|Full Title: Lexical PluralsDate: 09-Sep-2015 – 10-Sep-2015
Location: Ghent, Belgium
Contact Person: Peter Lauwers
Linguistic Field(s): General Linguistics
Call Deadline: 22-Mar-2015
Lexical Plurals are plural forms (oats, remains) in which plurality constitutes an inherent lexical specification (cf. Booij 1994, 1996 : ”inherent inflection”; Acquaviva 2008). As such, they cannot be accounted for by means of a grammatical rule (or generalization) yielding nouns that mean ‘many x’ as opposed to the meaning of the corresponding singular form ‘one x’. Therefore they have to be learned as part of ”what it is to know a word”.
This wide-ranging definition aims at covering a very large spectrum of phenomena that have been dealt with from quite a number of different points of view, which are reflected in the abundant terminology found in this domain (pluralia tantum, plural mass, greater plural, pluriel interne, …). None of these approaches fully cover the whole issue of ”lexical plurals”.
Most of these phenomena have too often been relegated to the heading of (archaic) ”language curiosities”. However, since a couple of years, especially since Paolo Acquaviva’s 2008 monograph (Lexical plurals, Oxford Univ. Press), they have been put to the fore. Moreover, it appeared that, cross-linguistically, these lexical plurals constitute a quite stable language phenomenon (Corbett 2000 8-10 ; Acquaviva 2008: 109), although within each language they appear as idiosyncrasies, whose numeric importance should not, however, be underestimated.
This two-day workshop aims at bringing together linguists (and psycholinguists), coming from diverse theoretical and methodological horizons, covering the whole linguistic spectrum, from formally oriented work to work inspired by cognitive or functional approaches, presenting both descriptive and theoretical work (generalizations/proposals of modeling), synchronic and diachronic, dealing with one particular language system or implying several languages.
The following colleagues have already accepted our invitation to give a plenary talk (to be completed): Paolo Acquaviva (University College Dublin) Wiltrud Mihatsch (University of Bochum).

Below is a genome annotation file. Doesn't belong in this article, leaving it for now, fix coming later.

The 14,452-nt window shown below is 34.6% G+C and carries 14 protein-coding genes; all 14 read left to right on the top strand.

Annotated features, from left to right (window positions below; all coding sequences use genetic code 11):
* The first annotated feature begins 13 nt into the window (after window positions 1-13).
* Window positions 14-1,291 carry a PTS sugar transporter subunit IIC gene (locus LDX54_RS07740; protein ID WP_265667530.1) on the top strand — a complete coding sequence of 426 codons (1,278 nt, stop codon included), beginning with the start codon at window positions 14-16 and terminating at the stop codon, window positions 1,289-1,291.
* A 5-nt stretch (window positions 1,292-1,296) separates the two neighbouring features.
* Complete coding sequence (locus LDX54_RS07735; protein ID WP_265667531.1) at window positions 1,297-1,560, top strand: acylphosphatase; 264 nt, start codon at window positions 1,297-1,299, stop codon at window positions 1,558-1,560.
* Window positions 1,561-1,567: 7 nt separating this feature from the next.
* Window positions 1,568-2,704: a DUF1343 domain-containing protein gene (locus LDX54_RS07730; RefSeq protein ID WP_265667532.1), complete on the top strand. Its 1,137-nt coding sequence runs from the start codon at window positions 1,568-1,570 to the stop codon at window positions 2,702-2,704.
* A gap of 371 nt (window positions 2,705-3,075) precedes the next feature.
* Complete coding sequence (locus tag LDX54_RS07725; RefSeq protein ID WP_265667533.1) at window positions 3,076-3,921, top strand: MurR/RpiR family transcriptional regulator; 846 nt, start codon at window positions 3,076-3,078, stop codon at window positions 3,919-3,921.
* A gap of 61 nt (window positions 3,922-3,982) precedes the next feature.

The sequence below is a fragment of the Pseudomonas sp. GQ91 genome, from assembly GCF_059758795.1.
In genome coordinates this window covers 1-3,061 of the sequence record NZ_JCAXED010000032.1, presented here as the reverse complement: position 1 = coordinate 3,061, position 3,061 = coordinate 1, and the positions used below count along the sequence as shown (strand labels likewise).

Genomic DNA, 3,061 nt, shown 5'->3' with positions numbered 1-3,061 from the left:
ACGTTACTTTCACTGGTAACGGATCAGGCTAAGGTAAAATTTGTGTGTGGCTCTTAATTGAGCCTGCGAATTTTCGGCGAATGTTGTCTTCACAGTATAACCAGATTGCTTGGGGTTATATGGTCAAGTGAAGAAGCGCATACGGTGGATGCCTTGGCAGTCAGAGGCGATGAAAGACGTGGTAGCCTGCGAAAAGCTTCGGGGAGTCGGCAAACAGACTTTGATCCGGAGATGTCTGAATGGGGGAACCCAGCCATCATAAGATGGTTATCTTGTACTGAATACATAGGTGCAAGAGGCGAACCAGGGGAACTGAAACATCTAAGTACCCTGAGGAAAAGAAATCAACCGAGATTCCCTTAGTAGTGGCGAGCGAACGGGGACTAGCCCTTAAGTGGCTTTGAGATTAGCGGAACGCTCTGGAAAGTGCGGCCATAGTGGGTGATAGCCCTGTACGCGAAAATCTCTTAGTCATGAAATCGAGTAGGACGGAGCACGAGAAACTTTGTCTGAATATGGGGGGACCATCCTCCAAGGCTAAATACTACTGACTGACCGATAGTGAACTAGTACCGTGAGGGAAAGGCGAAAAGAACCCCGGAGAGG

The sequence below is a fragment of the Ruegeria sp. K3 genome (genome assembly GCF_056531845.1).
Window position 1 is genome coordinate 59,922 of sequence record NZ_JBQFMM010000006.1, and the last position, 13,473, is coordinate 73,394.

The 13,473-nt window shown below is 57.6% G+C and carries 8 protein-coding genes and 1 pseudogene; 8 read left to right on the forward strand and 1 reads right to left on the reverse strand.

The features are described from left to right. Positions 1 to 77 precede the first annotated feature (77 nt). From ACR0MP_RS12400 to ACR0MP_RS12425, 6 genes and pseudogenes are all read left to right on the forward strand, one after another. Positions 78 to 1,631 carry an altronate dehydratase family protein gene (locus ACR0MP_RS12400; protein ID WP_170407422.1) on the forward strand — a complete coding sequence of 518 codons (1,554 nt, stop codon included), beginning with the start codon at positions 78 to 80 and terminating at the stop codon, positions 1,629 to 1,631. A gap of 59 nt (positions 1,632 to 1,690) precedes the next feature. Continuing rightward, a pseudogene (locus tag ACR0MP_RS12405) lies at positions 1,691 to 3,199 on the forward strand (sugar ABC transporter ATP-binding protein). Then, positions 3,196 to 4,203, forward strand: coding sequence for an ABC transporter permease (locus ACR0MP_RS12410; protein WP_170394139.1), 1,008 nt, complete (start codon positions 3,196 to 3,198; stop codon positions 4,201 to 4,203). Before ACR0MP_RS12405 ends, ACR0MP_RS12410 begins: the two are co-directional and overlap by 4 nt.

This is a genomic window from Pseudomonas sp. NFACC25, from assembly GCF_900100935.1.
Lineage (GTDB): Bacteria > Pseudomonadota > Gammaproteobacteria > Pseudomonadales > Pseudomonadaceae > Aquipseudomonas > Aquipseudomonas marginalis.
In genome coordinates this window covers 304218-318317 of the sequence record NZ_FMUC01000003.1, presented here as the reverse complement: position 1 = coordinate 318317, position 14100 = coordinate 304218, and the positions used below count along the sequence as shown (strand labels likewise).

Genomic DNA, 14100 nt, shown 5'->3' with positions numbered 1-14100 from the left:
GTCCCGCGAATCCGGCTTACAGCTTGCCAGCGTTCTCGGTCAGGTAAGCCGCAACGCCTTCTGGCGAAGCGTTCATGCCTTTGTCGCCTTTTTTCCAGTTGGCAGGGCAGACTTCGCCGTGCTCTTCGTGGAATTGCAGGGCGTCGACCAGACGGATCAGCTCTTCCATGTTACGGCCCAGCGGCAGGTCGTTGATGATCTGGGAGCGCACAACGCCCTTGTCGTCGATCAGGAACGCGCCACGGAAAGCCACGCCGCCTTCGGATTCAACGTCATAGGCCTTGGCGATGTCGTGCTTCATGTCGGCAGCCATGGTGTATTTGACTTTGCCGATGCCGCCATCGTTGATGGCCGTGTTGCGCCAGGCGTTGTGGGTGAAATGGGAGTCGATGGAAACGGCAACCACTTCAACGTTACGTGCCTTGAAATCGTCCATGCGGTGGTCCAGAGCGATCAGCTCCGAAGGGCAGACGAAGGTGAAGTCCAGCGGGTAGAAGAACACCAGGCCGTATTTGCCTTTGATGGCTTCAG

Peter Lauwers (Ghent University – Glims) Philippe Gréa (Université de Paris-Ouest La Défense – Modyco) Marie Lammert Université de Strasbourg, LiLPa – Scolia).
Call for Papers:
We invite abstracts (in English or French) for papers (20 min talk plus 10 min discussion), which will be reviewed anonymously by the scientific committee: Paolo Acquaviva (Dublin) Artemis Alexiadou (Stuttgart) Paulo de Carvalho (Bordeaux) Greville Corbett (Surrey) Henriëtte de Swart (Utrecht) Jenny Doetjes (Leiden) Nelly Flaux (Arras) Naoyo Furukawa (Tsukuba) Brendan Gillon (McGill, Montréal) Philippe Gréa (Paris-Ouest Nanterre La Défense) Emilia Hilgert (Reims) Richard Huyghe (Paris Diderot) Georges Kleiber (Strasbourg) Marie Lammert (Strasbourg) Peter Lauwers (Ghent) Danielle Leeman (Paris Ouest Nanterre La Défense & UMR 5191 ICAR [CNRS & ENS/Lyon 2]) Wiltrud Mihatsch (Bochum) David Nicolas (Institut Jean Nicod, Paris) Danièle Van de Velde (Lille III) Marleen Van Peteghem (Ghent) Marc Wilmet (Brussels, ULB).
Abstracts (.doc or .pdf) should not exceed 400 words (with a minimum of 200 words), references not included, and should mention main research question(s), methodology, dataset and (expected) results. Please do not reveal the identity of the author(s) in the text itself. Include author names and affiliations in the body of your email. Submissions can be sent to email@example.com no later than March 22, and are limited to two per individual, at least one of which must be co-authored. Notifications of acceptance will be sent out by May 1st. In the meantime, please direct any inquiries to firstname.lastname@example.org
The languages of the workshop are English and French; speakers are kindly requested to explain their conceptual and terminological apparatus in order to make their talk accessible to colleagues working in other frameworks.
By way of example, the following issues may be discussed :
– Lexicological aspects: inventory, classification, cross-linguistic comparison of inventories and formal strategies, the issue of productivity, ”microscopic” discussion of analyses of (groups of) lexemes, e.g. doublets, cognates, near-synonyms across the grammatical vs. lexical plural divide
– The formal/distributional ”reactances” of lexical plurality: idiosyncrasies related to gender, archaic morphology, transgression of number agreement, distributional facts that suggest incipient lexicalization of the plural …
– Semantic/conceptual aspects: the disconnection with a singular counterpart triggers all kinds of semantic effects. How do these meaning effects connect with the idea of plurality? Can they be considered extensions from a prototype? To what extent do they already resemble – or at least some of them – the conceptualization of mass? And which, then, are the relevant dimensions of mass concerned in this respect? How do they relate to collective nouns? More generally, what is the status of lexical plurals within the language system?
– The language/discourse interface : can an ”internal plural” reading occur in the discourse with nouns that are not intrinsically associated with it?
– Diachronic aspects: the emergence of internal or mass meaning effects (or countability deficiency) is not yet well-documented.
– Typological aspects: typological generalizations applying to the number marking languages /(unknown) strategies for lexical plurality within the ”non-number marking” languages?
Please note that the conference does NOT deal with irregular inflectional morphology (e.g. man/men) through which a language expresses completely regular grammatical oppositions in number.